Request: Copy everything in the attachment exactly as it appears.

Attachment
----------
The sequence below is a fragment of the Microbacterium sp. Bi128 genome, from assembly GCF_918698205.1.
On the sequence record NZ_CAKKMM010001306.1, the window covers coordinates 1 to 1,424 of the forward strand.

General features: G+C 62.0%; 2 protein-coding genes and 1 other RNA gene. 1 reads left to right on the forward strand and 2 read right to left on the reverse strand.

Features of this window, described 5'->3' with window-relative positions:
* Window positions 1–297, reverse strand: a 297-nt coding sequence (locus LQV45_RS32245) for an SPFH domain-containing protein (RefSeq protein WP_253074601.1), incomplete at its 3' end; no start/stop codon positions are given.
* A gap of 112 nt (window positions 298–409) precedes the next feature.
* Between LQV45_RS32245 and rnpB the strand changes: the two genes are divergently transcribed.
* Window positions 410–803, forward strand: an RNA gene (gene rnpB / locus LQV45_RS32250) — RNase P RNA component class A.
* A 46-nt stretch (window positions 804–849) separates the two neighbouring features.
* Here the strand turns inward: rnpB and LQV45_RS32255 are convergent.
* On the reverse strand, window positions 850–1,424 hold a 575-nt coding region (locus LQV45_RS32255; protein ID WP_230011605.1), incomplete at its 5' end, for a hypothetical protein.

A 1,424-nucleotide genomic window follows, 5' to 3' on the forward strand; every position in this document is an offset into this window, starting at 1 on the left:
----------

The sequence below is a fragment of the Microbacterium sp. Bi128 genome, from assembly GCF_918698205.1.
On the sequence record NZ_CAKKMM010001306.1, the window covers coordinates 1 to 1,424 of the forward strand.

General features: G+C 62.0%; 2 protein-coding genes and 1 other RNA gene. 1 reads left to right on the forward strand and 2 read right to left on the reverse strand.

Features of this window, described 5'->3' with window-relative positions:
* Window positions 1–297, reverse strand: a 297-nt coding sequence (locus LQV45_RS32245) for an SPFH domain-containing protein (RefSeq protein WP_253074601.1), incomplete at its 3' end; no start/stop codon positions are given.
* A gap of 112 nt (window positions 298–409) precedes the next feature.
* Between LQV45_RS32245 and rnpB the strand changes: the two genes are divergently transcribed.
* Window positions 410–803, forward strand: an RNA gene (gene rnpB / locus LQV45_RS32250) — RNase P RNA component class A.
* A 46-nt stretch (window positions 804–849) separates the two neighbouring features.
* Here the strand turns inward: rnpB and LQV45_RS32255 are convergent.
* On the reverse strand, window positions 850–1,424 hold a 575-nt coding region (locus LQV45_RS32255; protein ID WP_230011605.1), incomplete at its 5' end, for a hypothetical protein.

A 1,424-nucleotide genomic window follows, 5' to 3' on the forward strand; every position in this document is an offset into this window, starting at 1 on the left: